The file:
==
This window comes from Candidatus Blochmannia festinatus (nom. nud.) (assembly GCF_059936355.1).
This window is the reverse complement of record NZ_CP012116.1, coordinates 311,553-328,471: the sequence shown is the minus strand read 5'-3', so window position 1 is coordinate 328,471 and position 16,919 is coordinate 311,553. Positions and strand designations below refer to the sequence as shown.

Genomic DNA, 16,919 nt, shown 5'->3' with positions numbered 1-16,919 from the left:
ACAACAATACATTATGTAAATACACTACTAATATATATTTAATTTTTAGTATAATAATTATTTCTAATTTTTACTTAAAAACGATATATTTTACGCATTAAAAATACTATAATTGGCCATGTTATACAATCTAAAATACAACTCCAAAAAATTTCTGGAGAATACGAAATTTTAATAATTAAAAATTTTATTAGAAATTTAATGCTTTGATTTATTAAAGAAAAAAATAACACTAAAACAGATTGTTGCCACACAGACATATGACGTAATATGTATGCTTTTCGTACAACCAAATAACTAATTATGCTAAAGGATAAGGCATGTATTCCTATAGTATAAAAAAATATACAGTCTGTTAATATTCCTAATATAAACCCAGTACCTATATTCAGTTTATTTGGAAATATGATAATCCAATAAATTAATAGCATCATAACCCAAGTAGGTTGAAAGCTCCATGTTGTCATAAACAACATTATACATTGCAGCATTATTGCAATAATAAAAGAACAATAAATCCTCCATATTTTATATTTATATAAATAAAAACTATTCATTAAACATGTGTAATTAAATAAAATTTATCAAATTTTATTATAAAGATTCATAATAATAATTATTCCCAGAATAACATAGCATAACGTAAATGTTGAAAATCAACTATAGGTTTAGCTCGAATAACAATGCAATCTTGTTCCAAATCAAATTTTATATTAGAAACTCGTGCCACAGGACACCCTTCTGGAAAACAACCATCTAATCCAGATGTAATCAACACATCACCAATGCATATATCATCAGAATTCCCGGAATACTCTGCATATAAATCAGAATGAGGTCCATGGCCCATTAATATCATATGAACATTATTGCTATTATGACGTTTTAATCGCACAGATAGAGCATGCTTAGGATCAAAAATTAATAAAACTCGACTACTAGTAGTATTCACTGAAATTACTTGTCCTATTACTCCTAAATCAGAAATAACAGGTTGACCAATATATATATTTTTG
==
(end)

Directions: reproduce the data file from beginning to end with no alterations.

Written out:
This window comes from Candidatus Blochmannia festinatus (nom. nud.) (assembly GCF_059936355.1).
This window is the reverse complement of record NZ_CP012116.1, coordinates 311,553-328,471: the sequence shown is the minus strand read 5'-3', so window position 1 is coordinate 328,471 and position 16,919 is coordinate 311,553. Positions and strand designations below refer to the sequence as shown.

Genomic DNA, 16,919 nt, shown 5'->3' with positions numbered 1-16,919 from the left:
ACAACAATACATTATGTAAATACACTACTAATATATATTTAATTTTTAGTATAATAATTATTTCTAATTTTTACTTAAAAACGATATATTTTACGCATTAAAAATACTATAATTGGCCATGTTATACAATCTAAAATACAACTCCAAAAAATTTCTGGAGAATACGAAATTTTAATAATTAAAAATTTTATTAGAAATTTAATGCTTTGATTTATTAAAGAAAAAAATAACACTAAAACAGATTGTTGCCACACAGACATATGACGTAATATGTATGCTTTTCGTACAACCAAATAACTAATTATGCTAAAGGATAAGGCATGTATTCCTATAGTATAAAAAAATATACAGTCTGTTAATATTCCTAATATAAACCCAGTACCTATATTCAGTTTATTTGGAAATATGATAATCCAATAAATTAATAGCATCATAACCCAAGTAGGTTGAAAGCTCCATGTTGTCATAAACAACATTATACATTGCAGCATTATTGCAATAATAAAAGAACAATAAATCCTCCATATTTTATATTTATATAAATAAAAACTATTCATTAAACATGTGTAATTAAATAAAATTTATCAAATTTTATTATAAAGATTCATAATAATAATTATTCCCAGAATAACATAGCATAACGTAAATGTTGAAAATCAACTATAGGTTTAGCTCGAATAACAATGCAATCTTGTTCCAAATCAAATTTTATATTAGAAACTCGTGCCACAGGACACCCTTCTGGAAAACAACCATCTAATCCAGATGTAATCAACACATCACCAATGCATATATCATCAGAATTCCCGGAATACTCTGCATATAAATCAGAATGAGGTCCATGGCCCATTAATATCATATGAACATTATTGCTATTATGACGTTTTAATCGCACAGATAGAGCATGCTTAGGATCAAAAATTAATAAAACTCGACTACTAGTAGTATTCACTGAAATTACTTGTCCTATTACTCCTAAATCAGAAATAACAGGTTGACCAATATATATATTTTTG